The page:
COPA & “relational power” comes out of Saul Alinsky’s Rules for Radicals?
Some acronyms say a lot: Mothers Against Drunk Drivers (MADD) concisely makes its point.
COPA is not such an acronym. It is not “wanna cup-a tea…” Why that acronym?
It is hard to wrap your brain or mouth around “communities organized for relational power“.
Is that deliberate? Undoubtedly. A fuzzy acronym lacking clarity (COPA) is better when the ultimate goal is something people might resist: re-distribution of wealth.
COPA talks about “relational power”. What in the world is “relational” power? Is that what a work supervisor has over the supervisee? Is that what the home room teacher has over students as they wait to be dismissed from school?
“Relational power” What in the world is that? As the priest blesses the wine to become the blood of Christ during the Eucharist what is the “relational power” of the priest to the congregation? Magician? Conduit of God’s Love? Relational power. What a mouthful.
Think about it. What is the best way to organize a community for socialistic, Alinsky type goals?
Of course, use the “progressive” and “liberal” churches. Get the titular heads of the organizations to sign on. That is relatively easy to do.
Churches and other faith organizations typically are not democratic. The head of the churches typically set policies and people rarely disagree with their priest, rector, minister or rabbi.
Yes, housing is expensive in Santa Cruz County. Though it certainly is aloft less expensive than it was before Nov. 2009.
The article below appears on the web site for Temple Beth El in Aptos, CA.
Communities Organized for Relational Power in Action (COPA)
“Temple Beth El [in Aptos, CA] is an active participant in this interfaith effort to improve our communities. COPA is a network of 35 faith-based and nonprofit institutions in Santa Cruz and Monterey Counties. COPA’s activities are based on the concept of “relational organizing”—a process of deepening and broadening our understanding of each other that identifies potential areas for action on behalf of our members. Relational organizing includes one-to-one meetings, house meetings, research actions, and community actions. This model can develop in two ways, one identifies and serves the needs of the congregation, and the other prepares us to work together for a better (broader) community.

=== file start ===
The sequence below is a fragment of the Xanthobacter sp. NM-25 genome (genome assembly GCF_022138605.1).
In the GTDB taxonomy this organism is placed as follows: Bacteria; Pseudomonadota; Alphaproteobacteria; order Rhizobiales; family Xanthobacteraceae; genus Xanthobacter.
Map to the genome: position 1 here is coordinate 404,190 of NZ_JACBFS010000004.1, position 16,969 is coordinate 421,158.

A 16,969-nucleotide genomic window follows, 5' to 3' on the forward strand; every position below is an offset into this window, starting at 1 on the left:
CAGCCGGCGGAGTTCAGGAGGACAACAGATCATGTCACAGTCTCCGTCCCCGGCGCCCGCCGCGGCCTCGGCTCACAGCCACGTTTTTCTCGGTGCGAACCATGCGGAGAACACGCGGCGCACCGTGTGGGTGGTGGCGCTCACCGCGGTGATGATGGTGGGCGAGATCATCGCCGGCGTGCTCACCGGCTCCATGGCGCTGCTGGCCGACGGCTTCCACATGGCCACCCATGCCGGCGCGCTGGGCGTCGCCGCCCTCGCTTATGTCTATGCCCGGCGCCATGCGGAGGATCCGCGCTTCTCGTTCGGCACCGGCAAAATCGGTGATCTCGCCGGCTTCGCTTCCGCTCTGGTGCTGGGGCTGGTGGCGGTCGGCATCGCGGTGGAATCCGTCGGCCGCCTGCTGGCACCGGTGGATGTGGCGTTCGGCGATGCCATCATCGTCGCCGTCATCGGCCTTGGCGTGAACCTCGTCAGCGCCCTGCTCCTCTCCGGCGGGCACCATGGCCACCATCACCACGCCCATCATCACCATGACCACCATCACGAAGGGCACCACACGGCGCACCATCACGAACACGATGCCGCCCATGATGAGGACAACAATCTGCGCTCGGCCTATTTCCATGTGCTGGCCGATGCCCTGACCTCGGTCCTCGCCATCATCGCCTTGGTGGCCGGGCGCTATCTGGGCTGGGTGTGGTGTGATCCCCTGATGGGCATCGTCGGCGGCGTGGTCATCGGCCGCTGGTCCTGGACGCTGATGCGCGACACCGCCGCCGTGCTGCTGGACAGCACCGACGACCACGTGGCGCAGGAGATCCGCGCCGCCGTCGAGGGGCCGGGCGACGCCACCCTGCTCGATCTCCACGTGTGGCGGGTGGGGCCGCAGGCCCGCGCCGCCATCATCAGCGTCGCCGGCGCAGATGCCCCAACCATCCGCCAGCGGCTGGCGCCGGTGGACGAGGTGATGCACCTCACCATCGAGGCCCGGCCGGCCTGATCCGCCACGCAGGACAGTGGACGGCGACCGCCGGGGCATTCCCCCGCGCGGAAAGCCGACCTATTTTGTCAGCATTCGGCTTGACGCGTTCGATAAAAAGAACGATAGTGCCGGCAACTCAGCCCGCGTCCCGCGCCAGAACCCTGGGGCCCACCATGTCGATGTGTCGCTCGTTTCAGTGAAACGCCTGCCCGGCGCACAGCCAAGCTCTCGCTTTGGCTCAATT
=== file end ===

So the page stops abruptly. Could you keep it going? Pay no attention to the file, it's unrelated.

Our primary action had been an initiative to alleviate the shortage of affordable housing in Santa Cruz County. Then our focus was on negotiating with Standard Pacific to develop housing on the Par 3 property in Aptos. The development was to have 90 units, a mix of rental and ownership, that will be affordable by very-low-income, low-income, and moderate-income households.
Andrew Goldenkranz and Carolyn Coleman lead the COPA Committee at Temple Beth El.”
So, is COPA “your cup-a tea” ? Do you think that the Tea Parties organized to tell the government what the People think of higher taxes and less freedom would use the COPA model? Who runs the financial books on COPA?